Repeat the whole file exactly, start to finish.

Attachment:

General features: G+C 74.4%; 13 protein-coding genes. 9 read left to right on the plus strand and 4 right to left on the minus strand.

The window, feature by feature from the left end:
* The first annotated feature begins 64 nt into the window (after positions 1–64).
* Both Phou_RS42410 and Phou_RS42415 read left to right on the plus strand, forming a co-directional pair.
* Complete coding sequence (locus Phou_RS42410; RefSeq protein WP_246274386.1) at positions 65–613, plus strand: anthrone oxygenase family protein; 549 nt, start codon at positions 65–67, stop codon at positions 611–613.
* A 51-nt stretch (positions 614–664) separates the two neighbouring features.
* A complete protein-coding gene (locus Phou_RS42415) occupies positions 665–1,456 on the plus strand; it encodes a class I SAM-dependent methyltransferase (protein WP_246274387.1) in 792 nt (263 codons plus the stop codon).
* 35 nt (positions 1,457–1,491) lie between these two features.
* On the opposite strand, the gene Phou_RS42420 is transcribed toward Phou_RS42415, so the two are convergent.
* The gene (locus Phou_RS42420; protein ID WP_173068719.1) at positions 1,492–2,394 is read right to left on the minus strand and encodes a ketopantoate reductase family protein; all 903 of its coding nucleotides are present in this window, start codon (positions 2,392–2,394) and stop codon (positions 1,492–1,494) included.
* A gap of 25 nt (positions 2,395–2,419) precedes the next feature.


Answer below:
General features: G+C 74.4%; 13 protein-coding genes. 9 read left to right on the plus strand and 4 right to left on the minus strand.

The window, feature by feature from the left end:
* The first annotated feature begins 64 nt into the window (after positions 1–64).
* Both Phou_RS42410 and Phou_RS42415 read left to right on the plus strand, forming a co-directional pair.
* Complete coding sequence (locus Phou_RS42410; RefSeq protein WP_246274386.1) at positions 65–613, plus strand: anthrone oxygenase family protein; 549 nt, start codon at positions 65–67, stop codon at positions 611–613.
* A 51-nt stretch (positions 614–664) separates the two neighbouring features.
* A complete protein-coding gene (locus Phou_RS42415) occupies positions 665–1,456 on the plus strand; it encodes a class I SAM-dependent methyltransferase (protein WP_246274387.1) in 792 nt (263 codons plus the stop codon).
* 35 nt (positions 1,457–1,491) lie between these two features.
* On the opposite strand, the gene Phou_RS42420 is transcribed toward Phou_RS42415, so the two are convergent.
* The gene (locus Phou_RS42420; protein ID WP_173068719.1) at positions 1,492–2,394 is read right to left on the minus strand and encodes a ketopantoate reductase family protein; all 903 of its coding nucleotides are present in this window, start codon (positions 2,392–2,394) and stop codon (positions 1,492–1,494) included.
* A gap of 25 nt (positions 2,395–2,419) precedes the next feature.